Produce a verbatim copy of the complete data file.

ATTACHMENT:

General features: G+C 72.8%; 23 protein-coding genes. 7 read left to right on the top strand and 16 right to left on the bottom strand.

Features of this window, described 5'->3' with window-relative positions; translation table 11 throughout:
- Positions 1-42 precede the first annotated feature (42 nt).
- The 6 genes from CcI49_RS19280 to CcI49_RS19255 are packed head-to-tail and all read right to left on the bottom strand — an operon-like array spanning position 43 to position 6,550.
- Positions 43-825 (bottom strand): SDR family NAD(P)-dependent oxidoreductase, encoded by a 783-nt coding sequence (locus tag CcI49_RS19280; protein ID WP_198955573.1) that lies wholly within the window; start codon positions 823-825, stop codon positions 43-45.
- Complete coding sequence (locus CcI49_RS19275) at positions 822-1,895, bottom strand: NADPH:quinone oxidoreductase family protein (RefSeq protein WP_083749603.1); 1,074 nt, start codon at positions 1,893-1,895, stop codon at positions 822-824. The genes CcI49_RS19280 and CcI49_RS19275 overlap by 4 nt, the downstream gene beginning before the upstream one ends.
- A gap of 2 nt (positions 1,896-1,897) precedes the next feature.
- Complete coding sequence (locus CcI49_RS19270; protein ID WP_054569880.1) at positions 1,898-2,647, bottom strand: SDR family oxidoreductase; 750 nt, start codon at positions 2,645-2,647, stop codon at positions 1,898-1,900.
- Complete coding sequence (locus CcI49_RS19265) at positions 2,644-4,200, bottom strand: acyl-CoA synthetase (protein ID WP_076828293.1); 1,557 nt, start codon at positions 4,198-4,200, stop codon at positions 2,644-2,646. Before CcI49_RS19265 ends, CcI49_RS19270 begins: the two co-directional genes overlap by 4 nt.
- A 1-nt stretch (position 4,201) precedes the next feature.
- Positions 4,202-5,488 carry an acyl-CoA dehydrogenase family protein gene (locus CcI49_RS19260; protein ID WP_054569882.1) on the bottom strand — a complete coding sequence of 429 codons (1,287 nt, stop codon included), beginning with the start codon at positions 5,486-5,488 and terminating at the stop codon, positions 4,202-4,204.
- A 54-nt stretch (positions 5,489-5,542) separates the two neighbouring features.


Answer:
General features: G+C 72.8%; 23 protein-coding genes. 7 read left to right on the top strand and 16 right to left on the bottom strand.

Features of this window, described 5'->3' with window-relative positions; translation table 11 throughout:
- Positions 1-42 precede the first annotated feature (42 nt).
- The 6 genes from CcI49_RS19280 to CcI49_RS19255 are packed head-to-tail and all read right to left on the bottom strand — an operon-like array spanning position 43 to position 6,550.
- Positions 43-825 (bottom strand): SDR family NAD(P)-dependent oxidoreductase, encoded by a 783-nt coding sequence (locus tag CcI49_RS19280; protein ID WP_198955573.1) that lies wholly within the window; start codon positions 823-825, stop codon positions 43-45.
- Complete coding sequence (locus CcI49_RS19275) at positions 822-1,895, bottom strand: NADPH:quinone oxidoreductase family protein (RefSeq protein WP_083749603.1); 1,074 nt, start codon at positions 1,893-1,895, stop codon at positions 822-824. The genes CcI49_RS19280 and CcI49_RS19275 overlap by 4 nt, the downstream gene beginning before the upstream one ends.
- A gap of 2 nt (positions 1,896-1,897) precedes the next feature.
- Complete coding sequence (locus CcI49_RS19270; protein ID WP_054569880.1) at positions 1,898-2,647, bottom strand: SDR family oxidoreductase; 750 nt, start codon at positions 2,645-2,647, stop codon at positions 1,898-1,900.
- Complete coding sequence (locus CcI49_RS19265) at positions 2,644-4,200, bottom strand: acyl-CoA synthetase (protein ID WP_076828293.1); 1,557 nt, start codon at positions 4,198-4,200, stop codon at positions 2,644-2,646. Before CcI49_RS19265 ends, CcI49_RS19270 begins: the two co-directional genes overlap by 4 nt.
- A 1-nt stretch (position 4,201) precedes the next feature.
- Positions 4,202-5,488 carry an acyl-CoA dehydrogenase family protein gene (locus CcI49_RS19260; protein ID WP_054569882.1) on the bottom strand — a complete coding sequence of 429 codons (1,287 nt, stop codon included), beginning with the start codon at positions 5,486-5,488 and terminating at the stop codon, positions 4,202-4,204.
- A 54-nt stretch (positions 5,489-5,542) separates the two neighbouring features.